Multigenerational Communication Preferences in the Workplace
Date of Award
Doctor of Professional Studies in Instructional Design Leadership (DPS)
Over the years, the forms of communication have changed drastically due to always changing technology. Where face-to-face or phone interactions used to be the only way to communicate with one another, workplaces now can email, post communications on a company-wide portal, or hold virtual meetings. With four generations currently in the workplace, Baby Boomers, Generation X, Millennials, and Generation Z, research shows there are differences in the way all generations prefer to communicate. The objective of this study was to determine whether there is a statistical difference in preferred communication methods, what the preferred channel is, if there is a difference in preference based on the context of what is being delivered, if there is a preference in the technology used for workplace trainings, and whether the COVID-19 pandemic restrictions caused a change in preferences among generations. A quantitative study was performed to analyze the research questions. All participants filled out a survey and questionnaire through SurveyMonkey. ANOVA analysis and comparisons of means and standard deviations were used to analyze the results. While differences were found among the means and standard deviations, only two statistically significant differences were found. This study found valuable information organizations can use to better the communication for all employees. Organizations can utilize this information to create effective communication and trainings across the workplace. Creating a more effective communication method will help keep employees motivated and engaged.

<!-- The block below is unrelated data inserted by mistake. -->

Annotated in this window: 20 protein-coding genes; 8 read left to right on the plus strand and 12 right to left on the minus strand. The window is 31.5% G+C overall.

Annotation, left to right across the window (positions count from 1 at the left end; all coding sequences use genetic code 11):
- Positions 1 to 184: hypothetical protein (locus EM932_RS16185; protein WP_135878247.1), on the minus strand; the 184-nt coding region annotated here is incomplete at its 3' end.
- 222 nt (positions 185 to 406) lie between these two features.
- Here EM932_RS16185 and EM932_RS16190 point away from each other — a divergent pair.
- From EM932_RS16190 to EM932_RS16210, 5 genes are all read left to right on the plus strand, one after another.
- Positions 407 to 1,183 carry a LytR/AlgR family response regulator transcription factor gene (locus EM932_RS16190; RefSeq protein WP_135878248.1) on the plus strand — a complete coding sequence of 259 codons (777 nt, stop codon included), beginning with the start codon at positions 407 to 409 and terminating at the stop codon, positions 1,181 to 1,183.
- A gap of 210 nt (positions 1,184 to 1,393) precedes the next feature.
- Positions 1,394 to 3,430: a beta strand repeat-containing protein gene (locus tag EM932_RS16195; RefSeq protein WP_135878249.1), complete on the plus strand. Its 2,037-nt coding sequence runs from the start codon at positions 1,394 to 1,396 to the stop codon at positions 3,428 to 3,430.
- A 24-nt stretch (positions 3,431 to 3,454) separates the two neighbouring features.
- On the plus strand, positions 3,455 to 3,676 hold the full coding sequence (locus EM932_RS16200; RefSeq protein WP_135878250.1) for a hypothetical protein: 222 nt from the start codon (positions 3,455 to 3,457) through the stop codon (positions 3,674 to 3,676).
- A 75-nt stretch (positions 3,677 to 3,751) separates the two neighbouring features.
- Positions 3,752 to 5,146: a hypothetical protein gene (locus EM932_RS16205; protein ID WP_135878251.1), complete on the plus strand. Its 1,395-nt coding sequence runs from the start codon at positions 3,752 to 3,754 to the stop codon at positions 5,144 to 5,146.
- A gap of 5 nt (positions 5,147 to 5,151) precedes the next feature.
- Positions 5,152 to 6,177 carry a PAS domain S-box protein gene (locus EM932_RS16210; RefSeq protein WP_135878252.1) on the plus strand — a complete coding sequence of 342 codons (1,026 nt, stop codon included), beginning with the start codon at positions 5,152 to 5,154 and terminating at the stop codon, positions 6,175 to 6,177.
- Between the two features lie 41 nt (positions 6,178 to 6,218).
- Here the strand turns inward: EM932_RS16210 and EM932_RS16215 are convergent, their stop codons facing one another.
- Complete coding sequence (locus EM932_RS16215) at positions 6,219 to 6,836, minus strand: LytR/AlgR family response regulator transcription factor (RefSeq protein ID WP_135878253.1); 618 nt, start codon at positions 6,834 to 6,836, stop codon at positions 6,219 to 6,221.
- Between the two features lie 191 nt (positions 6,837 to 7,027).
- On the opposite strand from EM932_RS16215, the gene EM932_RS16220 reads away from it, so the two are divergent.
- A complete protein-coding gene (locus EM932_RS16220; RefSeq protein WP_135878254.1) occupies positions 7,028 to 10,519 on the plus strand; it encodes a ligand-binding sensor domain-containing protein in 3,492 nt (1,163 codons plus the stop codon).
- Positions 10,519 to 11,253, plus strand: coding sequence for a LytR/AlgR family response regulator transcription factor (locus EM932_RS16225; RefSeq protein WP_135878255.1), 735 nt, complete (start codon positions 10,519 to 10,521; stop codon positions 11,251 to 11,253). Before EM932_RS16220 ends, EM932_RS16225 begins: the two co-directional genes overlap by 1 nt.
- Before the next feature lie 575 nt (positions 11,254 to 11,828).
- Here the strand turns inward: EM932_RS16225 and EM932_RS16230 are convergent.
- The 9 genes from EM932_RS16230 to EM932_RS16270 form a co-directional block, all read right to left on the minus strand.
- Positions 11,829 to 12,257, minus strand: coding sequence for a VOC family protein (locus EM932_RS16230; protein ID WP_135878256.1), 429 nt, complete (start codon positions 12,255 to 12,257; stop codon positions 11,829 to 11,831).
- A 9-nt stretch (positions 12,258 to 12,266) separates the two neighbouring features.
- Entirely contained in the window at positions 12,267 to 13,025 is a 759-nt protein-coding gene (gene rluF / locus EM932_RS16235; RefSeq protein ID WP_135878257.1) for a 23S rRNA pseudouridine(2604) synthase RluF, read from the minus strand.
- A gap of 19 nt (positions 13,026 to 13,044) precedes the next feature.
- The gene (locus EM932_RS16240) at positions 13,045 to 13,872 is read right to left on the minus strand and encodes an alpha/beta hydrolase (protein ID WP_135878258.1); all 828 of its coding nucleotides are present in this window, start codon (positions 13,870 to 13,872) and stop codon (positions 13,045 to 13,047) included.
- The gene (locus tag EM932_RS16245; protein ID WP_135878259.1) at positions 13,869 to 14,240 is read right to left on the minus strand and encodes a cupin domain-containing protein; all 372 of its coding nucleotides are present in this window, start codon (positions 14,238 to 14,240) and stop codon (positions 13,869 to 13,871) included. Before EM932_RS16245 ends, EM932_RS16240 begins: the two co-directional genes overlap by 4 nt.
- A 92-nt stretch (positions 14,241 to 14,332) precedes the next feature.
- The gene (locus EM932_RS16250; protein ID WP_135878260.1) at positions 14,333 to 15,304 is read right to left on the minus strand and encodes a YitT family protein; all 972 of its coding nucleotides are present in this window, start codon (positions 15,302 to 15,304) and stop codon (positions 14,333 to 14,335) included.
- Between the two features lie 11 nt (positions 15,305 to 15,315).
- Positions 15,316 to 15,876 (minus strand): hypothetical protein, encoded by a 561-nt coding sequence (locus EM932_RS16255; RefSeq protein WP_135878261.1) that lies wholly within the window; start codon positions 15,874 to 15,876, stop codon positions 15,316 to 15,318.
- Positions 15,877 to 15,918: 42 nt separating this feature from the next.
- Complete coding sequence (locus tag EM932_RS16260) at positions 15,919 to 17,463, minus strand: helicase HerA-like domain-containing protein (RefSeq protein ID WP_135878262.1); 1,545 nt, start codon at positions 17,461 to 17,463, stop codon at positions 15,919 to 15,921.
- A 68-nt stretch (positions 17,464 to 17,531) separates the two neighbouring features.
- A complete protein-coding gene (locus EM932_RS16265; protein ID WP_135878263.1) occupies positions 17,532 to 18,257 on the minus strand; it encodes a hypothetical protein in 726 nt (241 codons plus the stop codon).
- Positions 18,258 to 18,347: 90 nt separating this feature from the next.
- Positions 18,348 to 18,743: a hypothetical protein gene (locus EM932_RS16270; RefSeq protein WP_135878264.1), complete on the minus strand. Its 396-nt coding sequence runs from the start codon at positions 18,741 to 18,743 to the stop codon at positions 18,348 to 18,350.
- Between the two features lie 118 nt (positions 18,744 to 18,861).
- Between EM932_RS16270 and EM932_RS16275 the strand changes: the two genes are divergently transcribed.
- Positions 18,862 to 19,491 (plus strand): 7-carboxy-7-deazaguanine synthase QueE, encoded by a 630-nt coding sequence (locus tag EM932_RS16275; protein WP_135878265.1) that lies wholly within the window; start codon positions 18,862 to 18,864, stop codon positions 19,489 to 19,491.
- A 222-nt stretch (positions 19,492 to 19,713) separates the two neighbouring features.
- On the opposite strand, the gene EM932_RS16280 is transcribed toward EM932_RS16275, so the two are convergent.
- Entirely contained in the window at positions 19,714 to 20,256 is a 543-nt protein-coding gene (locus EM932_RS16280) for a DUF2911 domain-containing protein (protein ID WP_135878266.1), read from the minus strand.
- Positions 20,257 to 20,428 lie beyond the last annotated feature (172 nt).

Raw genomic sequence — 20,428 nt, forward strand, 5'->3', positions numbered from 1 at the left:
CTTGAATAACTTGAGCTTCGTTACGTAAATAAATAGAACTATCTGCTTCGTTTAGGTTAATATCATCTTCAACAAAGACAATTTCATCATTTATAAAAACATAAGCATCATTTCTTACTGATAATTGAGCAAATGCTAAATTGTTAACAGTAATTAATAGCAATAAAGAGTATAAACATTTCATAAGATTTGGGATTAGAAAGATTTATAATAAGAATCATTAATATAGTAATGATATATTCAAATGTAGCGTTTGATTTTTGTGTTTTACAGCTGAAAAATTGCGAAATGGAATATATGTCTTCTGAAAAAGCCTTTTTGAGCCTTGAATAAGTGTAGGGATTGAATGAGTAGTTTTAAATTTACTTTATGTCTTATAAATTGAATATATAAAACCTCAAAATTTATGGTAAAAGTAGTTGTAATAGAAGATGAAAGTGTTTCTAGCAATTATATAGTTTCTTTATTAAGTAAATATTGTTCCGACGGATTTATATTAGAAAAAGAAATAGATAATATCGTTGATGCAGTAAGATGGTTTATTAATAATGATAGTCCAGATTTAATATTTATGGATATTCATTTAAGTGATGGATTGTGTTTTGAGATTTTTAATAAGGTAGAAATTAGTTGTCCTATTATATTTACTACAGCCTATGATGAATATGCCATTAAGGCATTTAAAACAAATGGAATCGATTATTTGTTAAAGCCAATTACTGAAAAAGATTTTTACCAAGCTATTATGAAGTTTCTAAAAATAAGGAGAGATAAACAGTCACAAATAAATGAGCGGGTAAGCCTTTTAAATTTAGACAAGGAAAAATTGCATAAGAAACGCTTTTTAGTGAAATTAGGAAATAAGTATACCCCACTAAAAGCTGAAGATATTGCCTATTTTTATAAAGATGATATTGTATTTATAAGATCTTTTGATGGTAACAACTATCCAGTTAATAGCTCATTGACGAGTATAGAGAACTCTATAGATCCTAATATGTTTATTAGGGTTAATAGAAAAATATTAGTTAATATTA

Beskid, Tiffany Rose, "Multigenerational Communication Preferences in the Workplace" (2022). Doctoral Student Dissertation. 88.